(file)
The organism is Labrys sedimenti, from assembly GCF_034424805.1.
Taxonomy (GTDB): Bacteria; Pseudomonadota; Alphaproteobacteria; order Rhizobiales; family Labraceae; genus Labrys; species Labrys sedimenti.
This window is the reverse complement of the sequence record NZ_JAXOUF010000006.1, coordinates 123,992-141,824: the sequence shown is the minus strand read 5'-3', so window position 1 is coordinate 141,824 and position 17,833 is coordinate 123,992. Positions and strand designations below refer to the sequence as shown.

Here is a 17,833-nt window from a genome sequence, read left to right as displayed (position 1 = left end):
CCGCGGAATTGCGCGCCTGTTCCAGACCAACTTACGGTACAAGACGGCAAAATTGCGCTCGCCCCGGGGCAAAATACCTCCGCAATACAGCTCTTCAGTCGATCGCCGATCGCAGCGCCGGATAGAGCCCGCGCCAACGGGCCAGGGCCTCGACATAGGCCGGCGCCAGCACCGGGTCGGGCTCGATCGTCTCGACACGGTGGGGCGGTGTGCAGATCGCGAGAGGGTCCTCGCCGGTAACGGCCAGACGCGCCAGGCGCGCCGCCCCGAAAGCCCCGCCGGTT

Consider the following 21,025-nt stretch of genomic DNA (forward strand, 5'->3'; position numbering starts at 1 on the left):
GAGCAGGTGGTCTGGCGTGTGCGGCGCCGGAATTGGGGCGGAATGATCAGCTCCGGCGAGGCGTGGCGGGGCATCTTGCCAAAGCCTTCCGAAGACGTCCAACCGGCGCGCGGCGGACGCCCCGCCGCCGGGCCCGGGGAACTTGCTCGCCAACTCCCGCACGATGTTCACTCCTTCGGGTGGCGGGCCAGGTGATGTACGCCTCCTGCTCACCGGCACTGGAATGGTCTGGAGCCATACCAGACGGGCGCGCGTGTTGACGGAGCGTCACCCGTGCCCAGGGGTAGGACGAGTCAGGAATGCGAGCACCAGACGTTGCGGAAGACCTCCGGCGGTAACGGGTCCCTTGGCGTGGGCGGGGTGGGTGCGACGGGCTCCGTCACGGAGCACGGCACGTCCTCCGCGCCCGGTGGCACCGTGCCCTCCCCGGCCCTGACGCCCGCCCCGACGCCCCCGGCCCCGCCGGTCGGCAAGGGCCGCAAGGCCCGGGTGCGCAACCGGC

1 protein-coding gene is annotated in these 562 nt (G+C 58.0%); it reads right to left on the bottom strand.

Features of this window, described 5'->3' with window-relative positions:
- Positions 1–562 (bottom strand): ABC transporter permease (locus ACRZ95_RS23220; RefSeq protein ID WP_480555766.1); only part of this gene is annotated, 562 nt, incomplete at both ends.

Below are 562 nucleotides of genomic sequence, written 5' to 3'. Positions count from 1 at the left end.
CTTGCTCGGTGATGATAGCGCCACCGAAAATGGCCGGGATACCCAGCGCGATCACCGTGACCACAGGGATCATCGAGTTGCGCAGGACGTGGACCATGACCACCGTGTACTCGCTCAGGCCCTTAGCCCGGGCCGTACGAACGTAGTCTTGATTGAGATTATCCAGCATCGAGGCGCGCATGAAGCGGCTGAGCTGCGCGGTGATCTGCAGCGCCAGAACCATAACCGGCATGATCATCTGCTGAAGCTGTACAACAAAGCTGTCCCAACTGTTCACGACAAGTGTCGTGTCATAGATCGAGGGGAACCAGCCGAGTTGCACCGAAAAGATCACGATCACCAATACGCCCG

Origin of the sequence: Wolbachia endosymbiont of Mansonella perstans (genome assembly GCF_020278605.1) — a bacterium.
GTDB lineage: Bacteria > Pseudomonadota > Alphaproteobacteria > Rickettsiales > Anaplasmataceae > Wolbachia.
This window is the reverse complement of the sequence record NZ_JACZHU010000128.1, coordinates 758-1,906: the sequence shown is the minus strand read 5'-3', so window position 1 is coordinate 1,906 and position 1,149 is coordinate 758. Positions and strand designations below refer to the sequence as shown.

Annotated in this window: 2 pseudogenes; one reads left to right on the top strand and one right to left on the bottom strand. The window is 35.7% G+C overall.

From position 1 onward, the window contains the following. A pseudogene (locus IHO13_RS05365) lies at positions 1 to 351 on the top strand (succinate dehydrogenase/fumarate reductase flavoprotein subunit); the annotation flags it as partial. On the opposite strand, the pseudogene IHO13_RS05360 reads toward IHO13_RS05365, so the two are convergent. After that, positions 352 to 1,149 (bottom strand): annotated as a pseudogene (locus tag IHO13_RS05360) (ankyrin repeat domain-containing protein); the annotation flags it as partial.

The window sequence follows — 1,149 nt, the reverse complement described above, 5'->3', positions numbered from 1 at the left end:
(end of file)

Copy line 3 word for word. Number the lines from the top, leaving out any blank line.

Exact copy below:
This window is the reverse complement of the sequence record NZ_JAXOUF010000006.1, coordinates 123,992-141,824: the sequence shown is the minus strand read 5'-3', so window position 1 is coordinate 141,824 and position 17,833 is coordinate 123,992. Positions and strand designations below refer to the sequence as shown.